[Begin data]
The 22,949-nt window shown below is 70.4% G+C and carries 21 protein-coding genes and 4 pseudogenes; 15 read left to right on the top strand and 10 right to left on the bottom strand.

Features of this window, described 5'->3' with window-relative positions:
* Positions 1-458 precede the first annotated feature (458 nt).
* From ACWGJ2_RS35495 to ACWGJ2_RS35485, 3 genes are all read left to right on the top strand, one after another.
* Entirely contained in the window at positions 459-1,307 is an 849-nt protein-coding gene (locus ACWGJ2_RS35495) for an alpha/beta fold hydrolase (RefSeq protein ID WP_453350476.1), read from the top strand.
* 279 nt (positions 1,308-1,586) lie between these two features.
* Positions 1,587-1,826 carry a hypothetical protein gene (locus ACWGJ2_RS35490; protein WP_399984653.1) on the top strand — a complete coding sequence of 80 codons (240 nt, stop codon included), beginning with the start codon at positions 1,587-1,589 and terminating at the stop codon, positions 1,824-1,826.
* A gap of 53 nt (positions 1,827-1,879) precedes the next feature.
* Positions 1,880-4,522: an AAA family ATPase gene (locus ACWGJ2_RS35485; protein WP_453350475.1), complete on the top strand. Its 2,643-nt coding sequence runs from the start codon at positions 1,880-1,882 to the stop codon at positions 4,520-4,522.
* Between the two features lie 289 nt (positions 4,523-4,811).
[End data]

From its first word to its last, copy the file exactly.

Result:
The 22,949-nt window shown below is 70.4% G+C and carries 21 protein-coding genes and 4 pseudogenes; 15 read left to right on the top strand and 10 right to left on the bottom strand.

Features of this window, described 5'->3' with window-relative positions:
* Positions 1-458 precede the first annotated feature (458 nt).
* From ACWGJ2_RS35495 to ACWGJ2_RS35485, 3 genes are all read left to right on the top strand, one after another.
* Entirely contained in the window at positions 459-1,307 is an 849-nt protein-coding gene (locus ACWGJ2_RS35495) for an alpha/beta fold hydrolase (RefSeq protein ID WP_453350476.1), read from the top strand.
* 279 nt (positions 1,308-1,586) lie between these two features.
* Positions 1,587-1,826 carry a hypothetical protein gene (locus ACWGJ2_RS35490; protein WP_399984653.1) on the top strand — a complete coding sequence of 80 codons (240 nt, stop codon included), beginning with the start codon at positions 1,587-1,589 and terminating at the stop codon, positions 1,824-1,826.
* A gap of 53 nt (positions 1,827-1,879) precedes the next feature.
* Positions 1,880-4,522: an AAA family ATPase gene (locus ACWGJ2_RS35485; protein WP_453350475.1), complete on the top strand. Its 2,643-nt coding sequence runs from the start codon at positions 1,880-1,882 to the stop codon at positions 4,520-4,522.
* Between the two features lie 289 nt (positions 4,523-4,811).